But it turns out -- and all the research backs this up -- that really going out of your way to say, "Look. I noticed that you were just nice to your brother. I want to let you know I'm really proud of that. I know that it took hard work for you to be nice to him, even though he was breaking your Legos, but congratulations."

That actually works. That matters, particularly when you praise that effort. It becomes more of a habit.

DAYANA:

Any tips on how to strengthen the willpower muscle? Can you truly make doing the right thing second nature, or is this always going to be a struggle?

CHARLES:

Absolutely. You're exactly right to think of it as a muscle. We know this from study after study -- that will power is like a muscle. It gets tired with use. It can get stronger if you exercise it, but it gets tired with use. That's why it's much easier to go for a jog in the morning than it is after a long day at work.

That also means that if you're going to put yourself in situations where your will power matters -- like checking your portfolio -- do it at a time when you know your willpower muscle is strong. Now for some people that's the evening and for some people it's the morning. But what you shouldn't do is you shouldn't have like a really tough day at work, where you're just slogging it out, and then come home. You make yourself go for a run and then you decide, "Now is the time to rebalance my portfolio." You're exhausted at that point. You have to respect that willpower muscle.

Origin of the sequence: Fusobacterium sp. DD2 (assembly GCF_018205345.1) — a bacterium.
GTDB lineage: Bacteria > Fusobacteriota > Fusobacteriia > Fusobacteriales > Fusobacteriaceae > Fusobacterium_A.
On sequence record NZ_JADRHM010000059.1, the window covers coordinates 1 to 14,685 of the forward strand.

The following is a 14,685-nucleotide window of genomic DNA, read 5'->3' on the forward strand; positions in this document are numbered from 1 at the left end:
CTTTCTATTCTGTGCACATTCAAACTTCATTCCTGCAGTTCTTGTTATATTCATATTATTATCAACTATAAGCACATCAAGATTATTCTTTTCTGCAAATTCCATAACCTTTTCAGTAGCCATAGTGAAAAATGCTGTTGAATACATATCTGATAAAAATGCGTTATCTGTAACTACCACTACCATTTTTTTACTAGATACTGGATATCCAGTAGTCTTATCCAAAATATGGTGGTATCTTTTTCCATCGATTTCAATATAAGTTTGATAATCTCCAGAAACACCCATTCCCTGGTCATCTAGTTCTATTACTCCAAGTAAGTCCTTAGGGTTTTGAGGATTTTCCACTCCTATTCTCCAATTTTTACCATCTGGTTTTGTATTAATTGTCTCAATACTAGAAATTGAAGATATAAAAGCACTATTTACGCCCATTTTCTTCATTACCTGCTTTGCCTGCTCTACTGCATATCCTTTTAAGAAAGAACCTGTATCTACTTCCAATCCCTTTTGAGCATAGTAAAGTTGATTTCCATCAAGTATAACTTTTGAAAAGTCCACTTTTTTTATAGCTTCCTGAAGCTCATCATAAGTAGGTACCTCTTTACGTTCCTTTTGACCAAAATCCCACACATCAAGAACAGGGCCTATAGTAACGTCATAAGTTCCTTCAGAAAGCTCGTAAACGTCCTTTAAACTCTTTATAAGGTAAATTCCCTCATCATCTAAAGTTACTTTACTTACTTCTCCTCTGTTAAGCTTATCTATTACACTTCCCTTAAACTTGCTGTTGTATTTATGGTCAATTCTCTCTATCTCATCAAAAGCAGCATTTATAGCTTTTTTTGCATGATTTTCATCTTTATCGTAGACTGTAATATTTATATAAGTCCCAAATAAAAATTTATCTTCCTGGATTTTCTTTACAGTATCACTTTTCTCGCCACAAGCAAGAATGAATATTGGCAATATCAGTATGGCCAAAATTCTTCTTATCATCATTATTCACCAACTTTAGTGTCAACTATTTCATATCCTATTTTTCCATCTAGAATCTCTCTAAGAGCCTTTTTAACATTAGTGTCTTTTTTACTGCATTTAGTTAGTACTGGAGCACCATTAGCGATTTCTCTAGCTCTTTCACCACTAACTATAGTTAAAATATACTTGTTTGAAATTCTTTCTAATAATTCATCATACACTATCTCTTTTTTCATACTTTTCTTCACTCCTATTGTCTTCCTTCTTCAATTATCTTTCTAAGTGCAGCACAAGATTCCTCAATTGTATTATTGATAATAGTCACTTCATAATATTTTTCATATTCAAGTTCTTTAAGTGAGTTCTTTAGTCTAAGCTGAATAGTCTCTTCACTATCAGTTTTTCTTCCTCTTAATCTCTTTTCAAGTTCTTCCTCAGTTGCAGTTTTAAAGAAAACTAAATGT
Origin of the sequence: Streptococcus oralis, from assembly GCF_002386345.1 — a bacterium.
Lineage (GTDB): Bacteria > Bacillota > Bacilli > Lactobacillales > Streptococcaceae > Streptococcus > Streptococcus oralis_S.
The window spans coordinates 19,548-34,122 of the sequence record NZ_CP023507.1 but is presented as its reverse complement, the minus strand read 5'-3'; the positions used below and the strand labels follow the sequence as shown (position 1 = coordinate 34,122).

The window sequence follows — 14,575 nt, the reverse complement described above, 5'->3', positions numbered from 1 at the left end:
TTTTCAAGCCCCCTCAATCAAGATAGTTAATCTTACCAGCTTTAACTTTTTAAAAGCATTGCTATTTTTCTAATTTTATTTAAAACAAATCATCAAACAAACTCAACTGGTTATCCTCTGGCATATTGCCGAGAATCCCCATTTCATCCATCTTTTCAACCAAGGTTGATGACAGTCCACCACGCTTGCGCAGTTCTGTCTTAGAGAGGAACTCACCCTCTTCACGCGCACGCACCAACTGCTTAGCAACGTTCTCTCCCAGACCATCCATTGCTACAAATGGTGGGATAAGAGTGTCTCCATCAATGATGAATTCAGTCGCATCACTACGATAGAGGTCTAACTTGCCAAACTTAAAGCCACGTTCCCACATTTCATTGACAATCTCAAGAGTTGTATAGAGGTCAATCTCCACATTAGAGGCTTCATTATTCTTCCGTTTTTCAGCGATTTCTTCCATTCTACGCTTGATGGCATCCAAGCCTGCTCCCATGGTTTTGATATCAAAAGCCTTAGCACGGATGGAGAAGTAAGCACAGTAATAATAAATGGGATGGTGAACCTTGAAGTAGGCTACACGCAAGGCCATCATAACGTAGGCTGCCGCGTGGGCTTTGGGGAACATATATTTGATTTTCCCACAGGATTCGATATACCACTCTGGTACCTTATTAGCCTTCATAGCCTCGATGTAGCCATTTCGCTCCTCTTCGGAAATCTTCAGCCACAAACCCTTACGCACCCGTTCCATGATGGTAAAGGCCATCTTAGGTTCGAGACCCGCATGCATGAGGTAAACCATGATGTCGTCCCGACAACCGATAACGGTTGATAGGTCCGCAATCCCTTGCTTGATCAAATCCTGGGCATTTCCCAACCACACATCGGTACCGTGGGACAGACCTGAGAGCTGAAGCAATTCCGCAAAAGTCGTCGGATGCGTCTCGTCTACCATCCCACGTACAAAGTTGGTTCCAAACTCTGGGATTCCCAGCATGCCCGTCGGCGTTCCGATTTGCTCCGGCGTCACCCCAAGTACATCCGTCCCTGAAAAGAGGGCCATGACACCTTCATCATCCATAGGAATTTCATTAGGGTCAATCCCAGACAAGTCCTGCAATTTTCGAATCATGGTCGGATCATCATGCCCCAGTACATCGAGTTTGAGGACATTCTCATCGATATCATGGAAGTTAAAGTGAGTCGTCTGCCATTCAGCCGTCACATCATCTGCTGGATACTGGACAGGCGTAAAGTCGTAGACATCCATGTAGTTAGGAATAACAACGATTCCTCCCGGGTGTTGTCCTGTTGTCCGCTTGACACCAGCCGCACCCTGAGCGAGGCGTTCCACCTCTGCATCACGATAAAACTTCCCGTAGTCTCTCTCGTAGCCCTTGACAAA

Now in terms of strengthening it and in terms of making it less taxing, there's a lot of research, particularly by this guy named Pete Gollwitzer at NYU, about implementation intentions. And what Pete Gollwitzer says is, "Look. Don't rely on your willpower. Don't wait until you're in the heat of a moment to make a decision. Instead make a decision ahead of time when it's easy."

And the way he talks about this is he says, "If you have an investment kind of decision, figure out what that is when you're not in front of your computer. Figure out what it is two weeks before you have to make the decision. If this stock goes up to $60, I'm going to sell it, and if it doesn't hit $60, I'm going to keep it."

That way you are making that decision when you're in what's known as a "cold state." Because what we know is that in a "hot state" our decisions get worse. That's why it's easier to decide to have a salad for lunch at ten o'clock in the morning than when you're standing in the cafeteria. It's easier to decide I'm only going to have one drink tonight at noon than it is after you've gotten off the train and your kids are driving you crazy. Implementation intentions say decide when you're not in the heat of the moment.

And for investing, this is incredibly important, because very few of us sit down and say, this is how I'm going to make investment decisions three weeks from now, three months from now, six months from now, but that's actually the best thing to do. Just write it down. Because at that point, you're making the decision in a cold state.